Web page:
My book-selling father is working it 24/7 in Florida!

March 26th, 2013

My father is taking Florida by storm.
He is supposed to be on vacation in St. Augustine with my mother for the month of March. But instead, my 77-year-old dad is working the streets, the beach, the restaurants, the golf courses, and the book stores.
“Do you like to read?” he asks dozens of people each day.
It they answer yes, he hands them an August Gale bookmark, detailing the story about the 1935 storm that killed several of our Newfoundland sea-faring ancestors.
“The book,” he explains to these strangers, “has 76-five star reviews on Amazon. And it’s the #1 Canadian history Kindle book.”
He also confesses, “I’m the author’s father.”
Though he has handed out 1,000 August Gale bookmarks to New Englanders living near his New Hampshire home, Florida offers a unique opportunity: snowbirds and tourists from around the globe.
My father is giddy when he encounters Canadians, the Irish, English, or Americans living thousands of miles from his East Coast home.
“Met a lady from Minnesota,” he told me last week. “If she talks the book up out there, this could be really good.”
When my dad finds women in book clubs, he is over the moon. If their club chooses to read August Gale, my father has hit the jackpot. He has sold anywhere from six to ten books in one shot.
“I got a big one,” he exclaimed recently. “This lady is in THREE book clubs.”
Nearly every day, I receive emails from the people who tell me, “I met your dad.”
One woman messaged me, “Your father approached my husband and I and asked if we were readers. He then laughed and said that of course we were. We were in Barnes and Noble! I loved him right away. He proceeded to tell us about the book that you wrote. Tell your father thanks for his boldness in talking to strangers and his sweet spirit; it made our day.”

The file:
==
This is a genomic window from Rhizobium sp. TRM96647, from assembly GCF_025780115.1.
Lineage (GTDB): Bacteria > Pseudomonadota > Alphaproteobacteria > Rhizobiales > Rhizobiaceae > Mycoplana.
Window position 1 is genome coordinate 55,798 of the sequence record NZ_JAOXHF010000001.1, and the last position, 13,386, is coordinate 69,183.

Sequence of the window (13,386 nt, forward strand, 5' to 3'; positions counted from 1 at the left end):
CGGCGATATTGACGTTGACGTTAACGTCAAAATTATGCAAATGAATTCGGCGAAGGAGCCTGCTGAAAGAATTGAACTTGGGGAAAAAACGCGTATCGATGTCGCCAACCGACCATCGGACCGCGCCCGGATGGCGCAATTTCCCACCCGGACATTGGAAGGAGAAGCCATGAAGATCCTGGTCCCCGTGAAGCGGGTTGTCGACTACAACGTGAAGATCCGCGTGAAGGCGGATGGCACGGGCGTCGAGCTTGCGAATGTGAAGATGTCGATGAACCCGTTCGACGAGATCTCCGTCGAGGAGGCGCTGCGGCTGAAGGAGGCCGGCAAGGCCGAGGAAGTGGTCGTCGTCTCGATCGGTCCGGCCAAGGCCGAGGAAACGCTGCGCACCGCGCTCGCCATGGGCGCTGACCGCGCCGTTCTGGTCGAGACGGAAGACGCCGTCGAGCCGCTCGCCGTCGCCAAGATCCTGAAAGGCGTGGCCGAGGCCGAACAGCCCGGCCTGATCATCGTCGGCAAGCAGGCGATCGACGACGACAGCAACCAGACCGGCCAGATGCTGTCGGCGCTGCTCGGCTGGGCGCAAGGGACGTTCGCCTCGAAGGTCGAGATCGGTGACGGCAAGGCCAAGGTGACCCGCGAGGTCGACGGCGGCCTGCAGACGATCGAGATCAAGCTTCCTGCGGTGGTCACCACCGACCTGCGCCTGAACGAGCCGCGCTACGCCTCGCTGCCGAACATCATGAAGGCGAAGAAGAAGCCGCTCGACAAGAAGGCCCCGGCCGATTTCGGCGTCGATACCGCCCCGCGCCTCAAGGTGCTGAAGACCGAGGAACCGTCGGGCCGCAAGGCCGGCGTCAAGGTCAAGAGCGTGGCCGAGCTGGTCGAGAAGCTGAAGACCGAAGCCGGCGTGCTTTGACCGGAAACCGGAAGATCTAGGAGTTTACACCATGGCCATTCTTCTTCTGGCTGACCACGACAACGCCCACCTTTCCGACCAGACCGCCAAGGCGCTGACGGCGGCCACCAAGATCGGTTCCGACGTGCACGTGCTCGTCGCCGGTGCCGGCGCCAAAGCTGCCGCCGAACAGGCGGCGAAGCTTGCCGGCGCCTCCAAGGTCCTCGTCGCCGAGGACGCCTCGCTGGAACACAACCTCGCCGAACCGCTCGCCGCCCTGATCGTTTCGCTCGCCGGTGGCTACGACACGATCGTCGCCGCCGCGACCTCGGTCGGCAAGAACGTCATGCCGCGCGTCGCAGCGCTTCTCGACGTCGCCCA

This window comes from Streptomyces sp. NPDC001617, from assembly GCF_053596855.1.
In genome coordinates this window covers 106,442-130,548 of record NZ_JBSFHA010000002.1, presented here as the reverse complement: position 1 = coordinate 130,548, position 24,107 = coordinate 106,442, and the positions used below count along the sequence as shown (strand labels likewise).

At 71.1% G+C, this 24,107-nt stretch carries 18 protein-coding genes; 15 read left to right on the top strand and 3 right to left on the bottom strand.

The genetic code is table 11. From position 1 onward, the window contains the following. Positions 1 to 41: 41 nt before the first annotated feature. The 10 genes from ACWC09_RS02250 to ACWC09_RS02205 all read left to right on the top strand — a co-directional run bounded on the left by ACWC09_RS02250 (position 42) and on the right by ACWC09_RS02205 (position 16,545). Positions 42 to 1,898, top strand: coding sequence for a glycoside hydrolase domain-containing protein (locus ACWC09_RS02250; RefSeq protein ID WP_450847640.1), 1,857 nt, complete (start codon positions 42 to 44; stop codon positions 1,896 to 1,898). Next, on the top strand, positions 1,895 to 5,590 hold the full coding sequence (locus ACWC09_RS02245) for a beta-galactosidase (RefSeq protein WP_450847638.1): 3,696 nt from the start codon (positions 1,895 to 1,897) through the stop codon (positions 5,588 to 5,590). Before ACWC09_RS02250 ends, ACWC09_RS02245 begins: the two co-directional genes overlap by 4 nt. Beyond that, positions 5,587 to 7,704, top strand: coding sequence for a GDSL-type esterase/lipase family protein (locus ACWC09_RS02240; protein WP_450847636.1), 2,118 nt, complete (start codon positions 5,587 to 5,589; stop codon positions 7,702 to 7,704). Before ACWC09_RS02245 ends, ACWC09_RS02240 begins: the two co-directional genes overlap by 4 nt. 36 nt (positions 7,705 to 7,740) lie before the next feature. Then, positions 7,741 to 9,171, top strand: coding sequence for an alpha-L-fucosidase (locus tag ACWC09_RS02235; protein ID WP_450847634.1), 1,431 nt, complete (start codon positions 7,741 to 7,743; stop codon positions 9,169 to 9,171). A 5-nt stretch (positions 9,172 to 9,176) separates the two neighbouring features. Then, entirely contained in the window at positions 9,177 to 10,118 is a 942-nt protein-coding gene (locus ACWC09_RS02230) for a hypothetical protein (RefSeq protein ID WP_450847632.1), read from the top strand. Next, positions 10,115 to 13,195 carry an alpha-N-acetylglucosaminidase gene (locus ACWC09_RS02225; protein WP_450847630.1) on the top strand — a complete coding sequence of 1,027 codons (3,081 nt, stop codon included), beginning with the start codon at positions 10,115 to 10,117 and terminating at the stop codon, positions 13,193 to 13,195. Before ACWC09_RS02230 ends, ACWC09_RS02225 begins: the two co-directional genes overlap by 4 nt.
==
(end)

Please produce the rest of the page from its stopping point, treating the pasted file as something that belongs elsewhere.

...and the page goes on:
Another Minnesota couple met my parents at the Beachcomber, my dad’s favorite seaside bar.
“He handed me your bookmark and from our conversation, I knew I had to read August Gale. I hope to run into him before we leave and tell him thanks for telling us about you and your books. I may have to give him a big hug from a new fan.”
Ironically, August Gale is about a family secret that my dad kept private for much of his life. The book not only resurrects the storm that killed several of our sea-faring ancestors, it recreates my grandfather, my dad’s childhood hero, and the man who twice abandoned him, his brother, and mother.
My dad doesn’t tell these strangers that he is in the book, too. Mostly, he talks about how proud his is of the daughter who wrote August Gale.
“I just wanted to let you know how precious I thought your father was,” one woman said. “Take advantage of every opportunity to converse with him as much as you can now, because I am sure you know how quickly our parents are gone.”
I wiped tears from my eyes after reading this woman’s words. My father is indeed “precious.”
And when he calls to inform me, “I’ve got another winner here, a lady in two book clubs,” I smile and know that I’ve got my own winner, a dad who is determined to see his daughter’s book on the best-seller list.
I often joke to my father, “You’re doing a great job. I’m gonna have to give you a raise soon.”
My dad laughs because I have never given him a nickel, and we both know he isn’t in it for the money.

My dad and Trish Murphy, an Irish waitress who has promised to tell her Florida customers about August Gale.

SAMMY IN THE SKY. Illustrations copyright © 2011 by Jamie Wyeth. Reproduced by permission of the publisher, Candlewick Press, Somerville, MA.